Extreme Heat Poses ‘Unacceptably High’ Health Risk Worldwide

Rising temperatures as a result of climate change are already exposing people to health risks across the globe, according to a new report from 27 global institutions co-led by UCL researchers. Outdoor workers, people with underlying health conditions, and the urban elderly are especially at risk, according to the findings published in The Lancet.

Professor Hugh Montgomery, (UCL Medicine), Co-Chair of the Lancet Countdown and Director of the UCL Institute for Human Health and Performance, said:

Leading doctors, academics, and policy professionals from 27 organizations have contributed analysis and jointly authored the report. As members of The Lancet Countdown: Tracking Progress on Health and Climate Change, partners behind the research include the World Bank, World Health Organization (WHO), UCL, and Tsinghua University, among others.

The report investigated the impact of climate change on health in 478 cities across the globe, identifying health impacts including:

  • 157 million more vulnerable people were subjected to a heatwave last year than in 2000, and 18 million more than in 2016.
  • 153 billion hours of work were lost in 2017 due to extreme heat as a result of climate change. China alone lost 21 billion hours, the equivalent of a year’s work for 1.4% of its working population. New methodologies have captured this data for the first time.
  • Rising ambient temperatures are placing vulnerable populations at increased risks across all regions of the world. Europe and the East Mediterranean are particularly at risk, markedly more so than in Africa and Southeast Asia, most likely due to aging populations living in cities, with 42 percent and 43 percent of people over 65 vulnerable to heat exposure.
  • The report highlights that heat greatly exacerbates urban air pollution, with 97 percent of cities in low- and middle-income countries not meeting WHO air quality guidelines.
  • Heat stress, an early and severe effect of climate change, is commonplace and people, and the health systems we rely on, are ill-equipped to cope.
  • Rising temperatures and unseasonable warmth are responsible for cholera and dengue fever spreading, with vectorial capacity for their transmission increasing across many endemic areas.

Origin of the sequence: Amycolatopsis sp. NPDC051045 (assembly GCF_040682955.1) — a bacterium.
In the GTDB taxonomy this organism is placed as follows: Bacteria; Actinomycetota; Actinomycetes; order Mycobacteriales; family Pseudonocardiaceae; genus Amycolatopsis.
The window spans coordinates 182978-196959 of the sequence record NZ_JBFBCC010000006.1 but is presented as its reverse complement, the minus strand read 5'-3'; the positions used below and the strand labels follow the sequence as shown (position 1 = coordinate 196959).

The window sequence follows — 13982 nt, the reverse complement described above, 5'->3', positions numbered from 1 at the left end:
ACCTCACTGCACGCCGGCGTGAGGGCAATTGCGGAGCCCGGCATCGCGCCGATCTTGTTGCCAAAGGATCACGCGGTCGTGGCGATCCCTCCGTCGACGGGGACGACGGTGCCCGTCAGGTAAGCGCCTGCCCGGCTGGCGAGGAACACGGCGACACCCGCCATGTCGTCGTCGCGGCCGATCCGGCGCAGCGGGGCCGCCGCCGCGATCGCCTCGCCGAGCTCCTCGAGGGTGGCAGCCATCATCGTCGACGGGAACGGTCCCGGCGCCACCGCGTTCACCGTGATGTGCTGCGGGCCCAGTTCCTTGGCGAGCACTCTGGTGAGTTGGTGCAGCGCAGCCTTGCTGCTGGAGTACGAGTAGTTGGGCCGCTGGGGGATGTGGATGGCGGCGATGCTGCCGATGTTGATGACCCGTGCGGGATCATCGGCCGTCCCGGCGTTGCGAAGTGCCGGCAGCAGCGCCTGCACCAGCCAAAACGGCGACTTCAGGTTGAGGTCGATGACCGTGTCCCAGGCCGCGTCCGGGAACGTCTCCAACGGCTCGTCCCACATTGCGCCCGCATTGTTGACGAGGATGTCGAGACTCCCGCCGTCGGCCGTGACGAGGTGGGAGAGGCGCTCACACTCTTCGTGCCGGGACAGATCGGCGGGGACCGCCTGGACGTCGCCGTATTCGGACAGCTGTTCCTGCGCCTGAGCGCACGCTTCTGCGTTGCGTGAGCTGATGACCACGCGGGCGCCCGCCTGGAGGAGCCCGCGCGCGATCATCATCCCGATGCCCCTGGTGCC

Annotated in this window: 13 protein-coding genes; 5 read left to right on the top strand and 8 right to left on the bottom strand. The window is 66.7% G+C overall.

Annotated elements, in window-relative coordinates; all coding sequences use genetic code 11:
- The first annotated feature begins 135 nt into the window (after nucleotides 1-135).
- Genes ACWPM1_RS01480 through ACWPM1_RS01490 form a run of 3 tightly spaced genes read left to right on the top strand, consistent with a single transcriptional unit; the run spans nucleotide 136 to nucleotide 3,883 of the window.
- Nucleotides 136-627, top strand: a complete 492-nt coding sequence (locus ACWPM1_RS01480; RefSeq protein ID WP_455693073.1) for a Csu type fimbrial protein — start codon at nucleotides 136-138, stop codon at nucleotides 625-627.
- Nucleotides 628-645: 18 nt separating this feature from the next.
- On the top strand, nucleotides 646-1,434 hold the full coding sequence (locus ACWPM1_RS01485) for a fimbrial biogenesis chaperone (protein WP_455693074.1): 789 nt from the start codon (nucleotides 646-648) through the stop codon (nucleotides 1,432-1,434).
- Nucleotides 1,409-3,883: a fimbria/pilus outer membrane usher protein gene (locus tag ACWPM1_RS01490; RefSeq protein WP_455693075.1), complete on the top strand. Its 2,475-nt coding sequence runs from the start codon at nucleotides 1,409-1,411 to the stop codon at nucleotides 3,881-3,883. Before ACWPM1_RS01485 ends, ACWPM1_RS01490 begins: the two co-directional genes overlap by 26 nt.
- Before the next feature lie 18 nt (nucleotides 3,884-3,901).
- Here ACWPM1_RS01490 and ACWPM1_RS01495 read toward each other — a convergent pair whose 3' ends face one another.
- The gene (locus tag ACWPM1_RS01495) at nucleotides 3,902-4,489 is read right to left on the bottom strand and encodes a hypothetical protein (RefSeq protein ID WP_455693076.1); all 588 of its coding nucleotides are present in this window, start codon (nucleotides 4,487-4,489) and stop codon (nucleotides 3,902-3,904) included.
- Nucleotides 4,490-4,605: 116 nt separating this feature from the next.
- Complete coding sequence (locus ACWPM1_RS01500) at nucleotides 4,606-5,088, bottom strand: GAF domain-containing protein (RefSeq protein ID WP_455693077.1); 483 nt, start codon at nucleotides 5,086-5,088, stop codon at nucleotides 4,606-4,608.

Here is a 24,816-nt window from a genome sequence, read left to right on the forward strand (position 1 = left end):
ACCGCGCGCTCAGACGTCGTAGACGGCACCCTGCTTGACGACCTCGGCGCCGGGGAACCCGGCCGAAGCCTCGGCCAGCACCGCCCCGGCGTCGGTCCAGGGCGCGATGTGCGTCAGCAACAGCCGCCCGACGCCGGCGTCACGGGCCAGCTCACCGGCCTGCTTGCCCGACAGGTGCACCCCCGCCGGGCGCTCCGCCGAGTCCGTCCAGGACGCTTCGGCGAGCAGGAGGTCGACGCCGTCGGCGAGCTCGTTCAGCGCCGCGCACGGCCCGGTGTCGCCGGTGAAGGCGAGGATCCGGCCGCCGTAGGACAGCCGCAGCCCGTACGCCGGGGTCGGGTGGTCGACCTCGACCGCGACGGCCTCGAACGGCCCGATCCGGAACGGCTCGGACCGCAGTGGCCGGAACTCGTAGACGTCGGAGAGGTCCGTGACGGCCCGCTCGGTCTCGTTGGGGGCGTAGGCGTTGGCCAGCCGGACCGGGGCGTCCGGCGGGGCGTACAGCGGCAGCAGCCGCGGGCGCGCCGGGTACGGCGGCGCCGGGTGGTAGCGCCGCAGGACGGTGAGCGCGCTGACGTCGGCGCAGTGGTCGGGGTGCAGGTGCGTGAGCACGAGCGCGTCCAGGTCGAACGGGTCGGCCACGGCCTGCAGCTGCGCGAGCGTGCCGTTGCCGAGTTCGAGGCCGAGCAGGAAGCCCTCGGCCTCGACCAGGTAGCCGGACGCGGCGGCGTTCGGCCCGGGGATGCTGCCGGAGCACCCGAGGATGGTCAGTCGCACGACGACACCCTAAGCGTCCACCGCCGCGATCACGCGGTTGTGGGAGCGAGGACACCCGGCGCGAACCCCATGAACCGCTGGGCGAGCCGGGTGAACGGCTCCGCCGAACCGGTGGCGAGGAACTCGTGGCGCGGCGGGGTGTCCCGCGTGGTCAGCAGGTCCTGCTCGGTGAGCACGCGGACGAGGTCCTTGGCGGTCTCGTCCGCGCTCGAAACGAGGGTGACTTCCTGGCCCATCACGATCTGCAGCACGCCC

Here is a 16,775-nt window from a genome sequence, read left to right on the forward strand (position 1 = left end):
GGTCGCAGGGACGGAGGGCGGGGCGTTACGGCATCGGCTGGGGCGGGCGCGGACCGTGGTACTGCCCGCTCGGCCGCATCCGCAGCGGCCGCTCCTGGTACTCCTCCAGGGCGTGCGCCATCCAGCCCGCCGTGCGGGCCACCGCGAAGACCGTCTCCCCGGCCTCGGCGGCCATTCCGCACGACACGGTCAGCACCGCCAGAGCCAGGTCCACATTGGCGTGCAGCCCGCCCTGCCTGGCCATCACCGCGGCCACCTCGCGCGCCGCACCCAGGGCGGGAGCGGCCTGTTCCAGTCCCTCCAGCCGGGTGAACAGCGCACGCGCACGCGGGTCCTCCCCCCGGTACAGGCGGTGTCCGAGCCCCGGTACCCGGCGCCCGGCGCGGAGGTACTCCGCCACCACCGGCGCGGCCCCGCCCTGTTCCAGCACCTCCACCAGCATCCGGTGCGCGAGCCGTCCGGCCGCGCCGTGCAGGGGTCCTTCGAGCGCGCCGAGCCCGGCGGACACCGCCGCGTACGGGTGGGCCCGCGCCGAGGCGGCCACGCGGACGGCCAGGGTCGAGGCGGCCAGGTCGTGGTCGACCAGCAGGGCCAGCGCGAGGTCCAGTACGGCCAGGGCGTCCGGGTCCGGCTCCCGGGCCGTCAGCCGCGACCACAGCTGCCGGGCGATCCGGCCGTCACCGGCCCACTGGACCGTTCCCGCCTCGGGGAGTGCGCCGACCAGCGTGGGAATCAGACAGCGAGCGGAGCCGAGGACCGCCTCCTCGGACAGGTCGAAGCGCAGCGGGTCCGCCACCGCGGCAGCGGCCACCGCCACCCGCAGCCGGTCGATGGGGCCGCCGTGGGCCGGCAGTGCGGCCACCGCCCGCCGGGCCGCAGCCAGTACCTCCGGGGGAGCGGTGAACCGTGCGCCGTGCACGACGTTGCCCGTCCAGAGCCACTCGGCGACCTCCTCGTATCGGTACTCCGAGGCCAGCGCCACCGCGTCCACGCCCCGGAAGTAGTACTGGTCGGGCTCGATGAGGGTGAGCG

• The mean global temperature change to which humans are exposed is more than double the global average change, with temperatures rising 0.8°C in inhabited areas versus 0.3°C.

The authors say that urgent steps are needed to protect people now from the impacts of climate change. In particular, stronger labor regulations could protect workers from extremes of heat, and hospitals and health systems need to be better equipped for extreme heat.

But the report authors also stress that there are limits to adapting to the temperature increases, so the need for reducing emissions is critical. First author Dr. Nick Watts (UCL Institute for Global Health), Executive Director of the Lancet Countdown, said:

2018 has been an even hotter year in many parts of the world and another recent report found that this summer’s heat wave was twice as likely to have happened as a result of man-made climate change. With 51 percent of the cities surveyed in the report expecting climate change to seriously compromise their public health infrastructure, the researchers say that the need to ensure health systems, hospitals, and clinics can cope when extreme heat strikes is clear.

Leaders in 65 percent of the cities said they have either already completed or are currently doing climate change risk assessments, but spending on climate adaptation for health is estimated to be just 4.8 percent (£11.68 billion) of all adaptation spending, which is woefully inadequate, the report warns. Professor Anthony Costello (UCL Institute for Global Health), Co-Chair of Lancet Countdown and former Director at WHO, said:

Provided by: University College London [Note: Materials may be edited for content and length.]

2019-04-15T06:30:08-05:00

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